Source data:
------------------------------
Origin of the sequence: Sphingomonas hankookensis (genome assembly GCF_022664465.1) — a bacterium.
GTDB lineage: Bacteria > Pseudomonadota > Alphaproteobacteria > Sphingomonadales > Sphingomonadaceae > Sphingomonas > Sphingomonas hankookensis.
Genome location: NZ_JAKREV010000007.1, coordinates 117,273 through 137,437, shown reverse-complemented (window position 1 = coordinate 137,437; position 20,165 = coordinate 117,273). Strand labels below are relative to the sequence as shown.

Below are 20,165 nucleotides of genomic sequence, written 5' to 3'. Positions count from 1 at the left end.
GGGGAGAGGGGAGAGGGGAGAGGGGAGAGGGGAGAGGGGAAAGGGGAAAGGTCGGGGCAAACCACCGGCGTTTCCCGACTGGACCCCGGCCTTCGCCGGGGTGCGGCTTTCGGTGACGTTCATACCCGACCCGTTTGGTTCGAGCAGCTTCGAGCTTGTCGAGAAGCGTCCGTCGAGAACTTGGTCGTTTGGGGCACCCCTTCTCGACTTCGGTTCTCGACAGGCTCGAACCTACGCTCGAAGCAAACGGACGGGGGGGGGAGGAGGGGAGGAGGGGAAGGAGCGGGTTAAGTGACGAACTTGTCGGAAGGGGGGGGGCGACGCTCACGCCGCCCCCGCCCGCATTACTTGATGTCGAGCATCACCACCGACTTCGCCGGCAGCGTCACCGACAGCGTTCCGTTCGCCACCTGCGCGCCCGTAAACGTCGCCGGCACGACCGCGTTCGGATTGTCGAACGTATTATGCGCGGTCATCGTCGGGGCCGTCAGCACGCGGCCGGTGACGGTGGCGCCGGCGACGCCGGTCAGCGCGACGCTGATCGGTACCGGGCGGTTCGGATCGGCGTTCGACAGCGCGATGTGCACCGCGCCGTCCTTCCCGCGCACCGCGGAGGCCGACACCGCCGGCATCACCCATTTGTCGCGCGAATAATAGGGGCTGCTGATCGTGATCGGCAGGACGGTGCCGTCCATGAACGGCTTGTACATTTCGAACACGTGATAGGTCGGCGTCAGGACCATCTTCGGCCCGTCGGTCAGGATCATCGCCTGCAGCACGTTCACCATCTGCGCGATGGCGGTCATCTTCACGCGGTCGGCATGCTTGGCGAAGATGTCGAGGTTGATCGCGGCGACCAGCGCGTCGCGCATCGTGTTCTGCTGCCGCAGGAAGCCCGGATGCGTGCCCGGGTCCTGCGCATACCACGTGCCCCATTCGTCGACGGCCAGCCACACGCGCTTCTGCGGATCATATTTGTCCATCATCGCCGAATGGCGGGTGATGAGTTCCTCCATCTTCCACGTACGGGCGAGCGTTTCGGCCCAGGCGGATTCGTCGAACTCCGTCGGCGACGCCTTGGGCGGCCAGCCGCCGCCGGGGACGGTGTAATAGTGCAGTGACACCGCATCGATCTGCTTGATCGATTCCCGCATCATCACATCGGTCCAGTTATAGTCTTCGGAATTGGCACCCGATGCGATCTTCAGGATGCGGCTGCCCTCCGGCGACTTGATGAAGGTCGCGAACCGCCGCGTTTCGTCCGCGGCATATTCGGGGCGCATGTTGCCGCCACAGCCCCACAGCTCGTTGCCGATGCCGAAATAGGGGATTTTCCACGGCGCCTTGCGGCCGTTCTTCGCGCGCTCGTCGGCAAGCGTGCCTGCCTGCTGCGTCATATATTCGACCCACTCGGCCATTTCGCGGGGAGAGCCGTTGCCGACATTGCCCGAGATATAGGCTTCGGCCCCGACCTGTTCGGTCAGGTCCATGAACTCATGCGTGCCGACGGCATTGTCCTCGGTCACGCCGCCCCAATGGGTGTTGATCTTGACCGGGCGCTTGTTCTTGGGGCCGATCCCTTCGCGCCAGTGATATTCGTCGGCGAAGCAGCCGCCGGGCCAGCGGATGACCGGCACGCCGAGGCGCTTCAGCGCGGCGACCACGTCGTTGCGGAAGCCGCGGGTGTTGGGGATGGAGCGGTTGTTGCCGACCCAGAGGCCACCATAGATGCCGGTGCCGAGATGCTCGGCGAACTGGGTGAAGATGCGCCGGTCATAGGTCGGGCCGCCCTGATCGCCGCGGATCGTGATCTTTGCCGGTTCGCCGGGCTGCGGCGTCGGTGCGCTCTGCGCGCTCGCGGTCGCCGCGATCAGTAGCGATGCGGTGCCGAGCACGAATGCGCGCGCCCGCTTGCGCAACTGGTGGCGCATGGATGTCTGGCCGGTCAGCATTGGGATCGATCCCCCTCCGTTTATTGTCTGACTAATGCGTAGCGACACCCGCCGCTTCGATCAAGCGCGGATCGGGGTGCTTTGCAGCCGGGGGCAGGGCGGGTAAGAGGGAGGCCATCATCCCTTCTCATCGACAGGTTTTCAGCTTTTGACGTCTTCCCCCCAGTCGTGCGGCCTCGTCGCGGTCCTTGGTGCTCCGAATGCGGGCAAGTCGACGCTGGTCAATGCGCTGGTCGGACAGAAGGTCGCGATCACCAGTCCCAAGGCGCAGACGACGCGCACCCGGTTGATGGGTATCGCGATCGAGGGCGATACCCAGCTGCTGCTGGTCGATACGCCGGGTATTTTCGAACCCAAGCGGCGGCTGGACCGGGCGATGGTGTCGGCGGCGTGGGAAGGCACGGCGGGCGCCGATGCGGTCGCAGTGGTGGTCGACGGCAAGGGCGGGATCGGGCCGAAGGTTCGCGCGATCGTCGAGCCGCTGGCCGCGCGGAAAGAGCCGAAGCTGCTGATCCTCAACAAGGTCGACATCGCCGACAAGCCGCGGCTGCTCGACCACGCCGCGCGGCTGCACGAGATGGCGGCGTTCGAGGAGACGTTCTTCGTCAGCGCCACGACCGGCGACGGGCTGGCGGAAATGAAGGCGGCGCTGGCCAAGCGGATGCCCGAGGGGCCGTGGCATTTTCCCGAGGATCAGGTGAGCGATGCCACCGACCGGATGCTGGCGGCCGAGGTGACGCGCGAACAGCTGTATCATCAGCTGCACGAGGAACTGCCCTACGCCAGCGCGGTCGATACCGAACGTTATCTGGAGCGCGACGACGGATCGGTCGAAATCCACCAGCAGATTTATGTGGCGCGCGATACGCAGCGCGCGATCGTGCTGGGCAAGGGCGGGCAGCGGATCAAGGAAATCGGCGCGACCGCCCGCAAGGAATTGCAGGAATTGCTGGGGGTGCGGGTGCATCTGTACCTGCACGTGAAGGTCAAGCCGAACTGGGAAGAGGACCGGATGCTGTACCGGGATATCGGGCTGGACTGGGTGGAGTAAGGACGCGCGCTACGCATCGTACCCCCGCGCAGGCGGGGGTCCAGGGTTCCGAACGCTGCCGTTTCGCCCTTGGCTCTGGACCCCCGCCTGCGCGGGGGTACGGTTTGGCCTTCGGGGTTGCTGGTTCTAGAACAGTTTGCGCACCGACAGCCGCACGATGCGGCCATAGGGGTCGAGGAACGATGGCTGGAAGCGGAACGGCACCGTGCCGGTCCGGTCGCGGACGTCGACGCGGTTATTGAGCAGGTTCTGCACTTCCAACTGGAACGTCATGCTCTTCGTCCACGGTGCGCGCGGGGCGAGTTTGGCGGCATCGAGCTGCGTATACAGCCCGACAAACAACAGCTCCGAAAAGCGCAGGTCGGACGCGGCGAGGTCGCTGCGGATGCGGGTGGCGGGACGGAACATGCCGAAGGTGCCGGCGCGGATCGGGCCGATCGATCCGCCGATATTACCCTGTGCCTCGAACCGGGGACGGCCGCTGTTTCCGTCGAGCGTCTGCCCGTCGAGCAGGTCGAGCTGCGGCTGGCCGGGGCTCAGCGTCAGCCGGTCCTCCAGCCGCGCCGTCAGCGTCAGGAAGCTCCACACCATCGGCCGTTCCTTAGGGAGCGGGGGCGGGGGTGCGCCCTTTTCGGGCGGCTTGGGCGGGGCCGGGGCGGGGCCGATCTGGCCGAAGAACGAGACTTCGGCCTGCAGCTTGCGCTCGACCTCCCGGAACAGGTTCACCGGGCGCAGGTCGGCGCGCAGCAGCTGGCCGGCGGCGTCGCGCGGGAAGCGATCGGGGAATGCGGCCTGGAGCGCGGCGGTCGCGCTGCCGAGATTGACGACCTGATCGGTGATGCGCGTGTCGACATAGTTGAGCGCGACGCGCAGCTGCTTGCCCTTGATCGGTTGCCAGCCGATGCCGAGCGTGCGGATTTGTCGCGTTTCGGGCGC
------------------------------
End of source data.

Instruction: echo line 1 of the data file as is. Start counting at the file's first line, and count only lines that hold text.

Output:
Origin of the sequence: Sphingomonas hankookensis (genome assembly GCF_022664465.1) — a bacterium.